If anything, you might think Ghostbusters: Spirits Unleashed lies in danger of just flipping that inequity on its head; that having to play as the antagonist will be a drag, while four of your mates get to live it up with their jumpsuits and proton cannons and quick wit. Not so: the ghost gameplay looks to be an absolute blast. Your objective in this mode is to terrify every punter at a location (in the demo we were shown this was a museum). Ghost mode gameplay is in a nice and roomy third-person view. You can possess objects, fly around as a deathly apparition, make loud noises, and just generally be a little bastard to your heart’s content. There’s something inherently satisfying about scaring the wits out of little computer people – this is the hook of entire games after all (like Ghost Master, for example. Remember that?)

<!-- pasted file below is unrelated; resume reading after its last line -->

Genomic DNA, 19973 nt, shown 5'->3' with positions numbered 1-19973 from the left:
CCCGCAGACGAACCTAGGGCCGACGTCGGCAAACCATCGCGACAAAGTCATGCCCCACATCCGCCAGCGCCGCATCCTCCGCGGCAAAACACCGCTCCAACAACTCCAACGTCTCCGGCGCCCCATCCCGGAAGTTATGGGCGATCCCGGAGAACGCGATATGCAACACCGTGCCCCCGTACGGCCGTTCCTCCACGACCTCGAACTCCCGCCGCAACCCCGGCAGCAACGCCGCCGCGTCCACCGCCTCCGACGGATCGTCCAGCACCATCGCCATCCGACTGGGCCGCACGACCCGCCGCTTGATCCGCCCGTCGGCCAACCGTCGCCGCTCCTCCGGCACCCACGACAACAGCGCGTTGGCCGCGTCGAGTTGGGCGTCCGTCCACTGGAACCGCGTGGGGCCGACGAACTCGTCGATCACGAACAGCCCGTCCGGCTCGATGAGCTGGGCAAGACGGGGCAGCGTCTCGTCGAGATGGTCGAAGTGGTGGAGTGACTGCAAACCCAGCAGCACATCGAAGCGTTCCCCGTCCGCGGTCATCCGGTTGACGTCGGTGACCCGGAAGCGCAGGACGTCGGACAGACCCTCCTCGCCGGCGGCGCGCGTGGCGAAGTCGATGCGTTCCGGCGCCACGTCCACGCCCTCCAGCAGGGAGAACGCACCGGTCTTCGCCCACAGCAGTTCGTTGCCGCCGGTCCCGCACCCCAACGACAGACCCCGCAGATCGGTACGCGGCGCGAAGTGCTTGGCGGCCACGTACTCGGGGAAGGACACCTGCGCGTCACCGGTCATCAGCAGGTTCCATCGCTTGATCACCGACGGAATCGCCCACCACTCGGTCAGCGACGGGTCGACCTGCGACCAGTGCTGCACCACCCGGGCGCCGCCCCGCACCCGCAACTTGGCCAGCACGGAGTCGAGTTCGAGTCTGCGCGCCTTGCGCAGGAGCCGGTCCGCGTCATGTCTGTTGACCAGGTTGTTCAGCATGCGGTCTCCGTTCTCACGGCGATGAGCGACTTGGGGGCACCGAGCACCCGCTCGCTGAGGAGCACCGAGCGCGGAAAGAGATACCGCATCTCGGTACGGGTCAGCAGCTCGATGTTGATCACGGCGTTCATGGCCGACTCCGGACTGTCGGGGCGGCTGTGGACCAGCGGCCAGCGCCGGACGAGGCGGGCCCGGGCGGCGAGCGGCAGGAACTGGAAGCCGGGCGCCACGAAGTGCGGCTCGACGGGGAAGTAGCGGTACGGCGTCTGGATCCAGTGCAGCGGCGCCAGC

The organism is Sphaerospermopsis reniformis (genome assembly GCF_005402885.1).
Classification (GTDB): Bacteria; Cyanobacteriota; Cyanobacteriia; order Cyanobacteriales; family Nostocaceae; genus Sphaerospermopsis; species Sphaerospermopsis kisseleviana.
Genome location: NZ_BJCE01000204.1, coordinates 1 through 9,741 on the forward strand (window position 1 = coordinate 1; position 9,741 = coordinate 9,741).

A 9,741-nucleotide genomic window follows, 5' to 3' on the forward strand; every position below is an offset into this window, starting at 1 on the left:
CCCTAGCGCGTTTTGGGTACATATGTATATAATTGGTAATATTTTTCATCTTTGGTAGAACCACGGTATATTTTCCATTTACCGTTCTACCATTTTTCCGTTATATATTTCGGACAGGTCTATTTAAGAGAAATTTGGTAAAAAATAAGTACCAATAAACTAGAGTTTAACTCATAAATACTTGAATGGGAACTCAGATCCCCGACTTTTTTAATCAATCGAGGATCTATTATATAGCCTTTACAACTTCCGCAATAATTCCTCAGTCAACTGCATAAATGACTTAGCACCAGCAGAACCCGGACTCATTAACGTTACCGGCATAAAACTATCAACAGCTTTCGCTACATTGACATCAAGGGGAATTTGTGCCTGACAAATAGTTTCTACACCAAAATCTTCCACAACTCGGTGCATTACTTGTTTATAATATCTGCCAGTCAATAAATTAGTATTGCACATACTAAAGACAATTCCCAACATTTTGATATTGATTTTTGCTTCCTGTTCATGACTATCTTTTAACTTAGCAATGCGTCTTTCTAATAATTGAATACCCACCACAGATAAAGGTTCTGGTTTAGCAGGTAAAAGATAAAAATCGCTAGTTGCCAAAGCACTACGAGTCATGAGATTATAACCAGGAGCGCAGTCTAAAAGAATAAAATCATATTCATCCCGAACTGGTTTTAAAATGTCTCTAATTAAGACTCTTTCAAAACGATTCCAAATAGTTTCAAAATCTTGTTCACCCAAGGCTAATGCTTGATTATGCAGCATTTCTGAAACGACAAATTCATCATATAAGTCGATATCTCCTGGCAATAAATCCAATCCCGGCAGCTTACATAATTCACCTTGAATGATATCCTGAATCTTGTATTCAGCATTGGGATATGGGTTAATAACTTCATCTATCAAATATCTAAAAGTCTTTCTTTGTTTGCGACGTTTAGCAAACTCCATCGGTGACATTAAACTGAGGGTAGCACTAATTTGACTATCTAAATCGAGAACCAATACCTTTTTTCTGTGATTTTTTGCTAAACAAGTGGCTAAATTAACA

As you scare more and more people, the level gradually changes to reflect the levels of metaphysical (and, er, physical) damage you’ve inflicted. Toward the end of a successful ghost run, the local decor takes on a remarkably Fairground Haunted House chic. It’s the sort of wraparound visual feedback that is hugely rewarding for you, and panic-inducing for your opponents who, if things have reached this stage, probably aren’t coordinating very well.
The Ghostbuster team have a few tasks to manage – firstly, finding the ghost, who may be possessing any object. Secondly, catching the ghost, who may have planted a “rift” somewhere in the level to facilitate an easy escape from the clutches of a particle stream. Thirdly, managing the fear level in the crowd. That is, undoing the psychic damage that the ghost has caused, by talking to people and getting them to calm down. Again, this all ties in beautifully with elements from the films – investigating, shooting, crowd control.